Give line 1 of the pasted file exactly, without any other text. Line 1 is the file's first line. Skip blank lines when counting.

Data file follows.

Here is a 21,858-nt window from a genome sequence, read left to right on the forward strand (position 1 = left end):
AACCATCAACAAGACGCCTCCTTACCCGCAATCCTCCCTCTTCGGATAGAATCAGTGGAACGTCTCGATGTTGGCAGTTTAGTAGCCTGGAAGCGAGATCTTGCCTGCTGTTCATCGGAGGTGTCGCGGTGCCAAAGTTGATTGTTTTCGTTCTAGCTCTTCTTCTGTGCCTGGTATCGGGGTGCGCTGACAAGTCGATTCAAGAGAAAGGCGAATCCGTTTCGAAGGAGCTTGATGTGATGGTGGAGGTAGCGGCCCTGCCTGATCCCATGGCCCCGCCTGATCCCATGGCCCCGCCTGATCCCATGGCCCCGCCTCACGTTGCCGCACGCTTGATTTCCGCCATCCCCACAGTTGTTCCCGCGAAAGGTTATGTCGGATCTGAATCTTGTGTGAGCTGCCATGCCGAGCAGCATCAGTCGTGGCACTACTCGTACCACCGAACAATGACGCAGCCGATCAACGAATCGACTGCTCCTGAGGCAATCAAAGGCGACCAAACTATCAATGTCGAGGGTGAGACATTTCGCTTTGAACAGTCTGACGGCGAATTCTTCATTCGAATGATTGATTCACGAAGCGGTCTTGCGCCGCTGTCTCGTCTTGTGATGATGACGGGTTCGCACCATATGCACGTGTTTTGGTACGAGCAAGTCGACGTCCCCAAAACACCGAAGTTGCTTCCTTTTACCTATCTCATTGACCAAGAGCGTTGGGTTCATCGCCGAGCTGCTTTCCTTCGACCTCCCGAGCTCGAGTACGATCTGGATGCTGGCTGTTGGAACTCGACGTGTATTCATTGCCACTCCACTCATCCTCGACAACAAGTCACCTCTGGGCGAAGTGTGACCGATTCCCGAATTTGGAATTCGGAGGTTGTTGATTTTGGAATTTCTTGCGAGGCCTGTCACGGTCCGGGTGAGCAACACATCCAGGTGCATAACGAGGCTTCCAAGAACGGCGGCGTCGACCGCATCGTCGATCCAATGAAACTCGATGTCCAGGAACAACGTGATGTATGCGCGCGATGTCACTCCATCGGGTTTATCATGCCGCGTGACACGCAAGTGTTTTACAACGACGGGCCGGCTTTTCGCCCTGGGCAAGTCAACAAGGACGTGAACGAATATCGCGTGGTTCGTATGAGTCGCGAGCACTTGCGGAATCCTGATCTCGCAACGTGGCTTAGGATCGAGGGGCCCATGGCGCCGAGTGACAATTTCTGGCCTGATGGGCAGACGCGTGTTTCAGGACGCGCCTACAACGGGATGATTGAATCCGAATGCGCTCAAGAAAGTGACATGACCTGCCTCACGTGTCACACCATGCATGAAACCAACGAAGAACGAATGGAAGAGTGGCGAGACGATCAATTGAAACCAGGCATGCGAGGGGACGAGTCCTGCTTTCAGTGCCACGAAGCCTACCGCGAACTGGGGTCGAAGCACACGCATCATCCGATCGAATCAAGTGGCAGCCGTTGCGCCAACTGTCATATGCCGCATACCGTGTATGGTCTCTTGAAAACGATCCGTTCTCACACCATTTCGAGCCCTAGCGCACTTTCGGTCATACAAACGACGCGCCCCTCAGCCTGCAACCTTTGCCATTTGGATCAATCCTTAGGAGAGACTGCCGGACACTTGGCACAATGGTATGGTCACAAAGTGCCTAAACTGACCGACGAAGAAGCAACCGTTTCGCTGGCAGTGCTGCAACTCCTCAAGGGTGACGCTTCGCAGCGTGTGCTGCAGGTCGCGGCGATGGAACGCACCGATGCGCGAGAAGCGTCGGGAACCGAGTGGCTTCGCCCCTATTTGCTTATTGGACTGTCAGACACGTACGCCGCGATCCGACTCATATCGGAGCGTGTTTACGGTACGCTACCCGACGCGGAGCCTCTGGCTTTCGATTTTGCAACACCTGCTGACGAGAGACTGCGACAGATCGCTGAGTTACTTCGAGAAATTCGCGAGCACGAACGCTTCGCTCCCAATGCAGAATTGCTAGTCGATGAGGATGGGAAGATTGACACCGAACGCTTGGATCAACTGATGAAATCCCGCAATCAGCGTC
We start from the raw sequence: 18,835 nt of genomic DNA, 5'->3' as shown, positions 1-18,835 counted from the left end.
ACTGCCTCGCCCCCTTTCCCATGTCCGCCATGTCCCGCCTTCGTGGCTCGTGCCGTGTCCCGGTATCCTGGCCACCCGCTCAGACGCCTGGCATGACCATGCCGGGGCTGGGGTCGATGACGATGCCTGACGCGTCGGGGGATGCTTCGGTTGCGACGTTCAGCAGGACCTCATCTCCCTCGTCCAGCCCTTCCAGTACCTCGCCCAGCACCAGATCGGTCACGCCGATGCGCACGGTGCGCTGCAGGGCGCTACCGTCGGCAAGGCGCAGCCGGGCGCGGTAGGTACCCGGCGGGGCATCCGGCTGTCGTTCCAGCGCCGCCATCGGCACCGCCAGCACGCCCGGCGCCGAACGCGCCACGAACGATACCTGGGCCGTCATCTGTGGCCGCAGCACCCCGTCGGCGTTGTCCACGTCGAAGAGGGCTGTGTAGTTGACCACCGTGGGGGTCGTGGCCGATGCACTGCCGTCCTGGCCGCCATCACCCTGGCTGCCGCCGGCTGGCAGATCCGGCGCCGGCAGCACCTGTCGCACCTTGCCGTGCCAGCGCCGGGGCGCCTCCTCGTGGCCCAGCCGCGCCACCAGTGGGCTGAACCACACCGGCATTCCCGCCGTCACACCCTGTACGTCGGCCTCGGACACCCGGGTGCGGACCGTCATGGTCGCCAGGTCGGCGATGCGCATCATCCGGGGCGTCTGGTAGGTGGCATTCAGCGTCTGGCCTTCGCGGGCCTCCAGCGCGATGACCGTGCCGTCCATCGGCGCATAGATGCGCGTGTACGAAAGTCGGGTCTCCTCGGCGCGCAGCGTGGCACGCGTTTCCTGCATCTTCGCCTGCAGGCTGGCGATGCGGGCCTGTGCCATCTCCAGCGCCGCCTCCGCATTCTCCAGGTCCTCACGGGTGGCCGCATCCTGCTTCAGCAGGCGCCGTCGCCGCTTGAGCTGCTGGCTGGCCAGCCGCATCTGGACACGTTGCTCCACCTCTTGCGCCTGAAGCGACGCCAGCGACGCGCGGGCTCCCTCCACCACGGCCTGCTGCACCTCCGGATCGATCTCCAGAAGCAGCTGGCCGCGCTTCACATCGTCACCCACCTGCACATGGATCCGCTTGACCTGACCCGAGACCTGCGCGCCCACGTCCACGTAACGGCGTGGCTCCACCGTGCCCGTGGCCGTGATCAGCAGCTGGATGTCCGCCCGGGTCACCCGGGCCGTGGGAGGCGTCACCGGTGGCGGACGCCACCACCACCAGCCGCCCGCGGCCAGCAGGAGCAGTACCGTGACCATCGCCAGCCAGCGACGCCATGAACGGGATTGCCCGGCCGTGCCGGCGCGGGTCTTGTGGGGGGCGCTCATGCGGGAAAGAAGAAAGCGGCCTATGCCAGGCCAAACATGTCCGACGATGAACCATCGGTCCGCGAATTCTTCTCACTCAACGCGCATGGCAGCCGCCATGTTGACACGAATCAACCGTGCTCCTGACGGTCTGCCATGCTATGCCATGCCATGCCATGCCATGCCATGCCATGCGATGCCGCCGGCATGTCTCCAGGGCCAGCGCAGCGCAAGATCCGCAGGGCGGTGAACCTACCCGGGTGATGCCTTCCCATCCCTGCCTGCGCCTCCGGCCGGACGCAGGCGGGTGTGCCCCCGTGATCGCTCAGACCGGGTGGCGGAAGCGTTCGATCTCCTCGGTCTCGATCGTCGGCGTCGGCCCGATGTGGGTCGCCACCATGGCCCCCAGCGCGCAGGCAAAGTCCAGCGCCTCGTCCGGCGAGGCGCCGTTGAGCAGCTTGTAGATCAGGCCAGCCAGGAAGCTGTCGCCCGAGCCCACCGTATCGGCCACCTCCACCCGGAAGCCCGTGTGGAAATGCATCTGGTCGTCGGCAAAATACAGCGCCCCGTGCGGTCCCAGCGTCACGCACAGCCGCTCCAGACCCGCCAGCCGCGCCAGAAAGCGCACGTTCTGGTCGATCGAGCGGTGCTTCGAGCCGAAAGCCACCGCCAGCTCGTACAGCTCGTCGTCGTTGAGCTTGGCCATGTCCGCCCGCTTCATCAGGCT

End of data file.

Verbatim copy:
Here is a 21,858-nt window from a genome sequence, read left to right on the forward strand (position 1 = left end):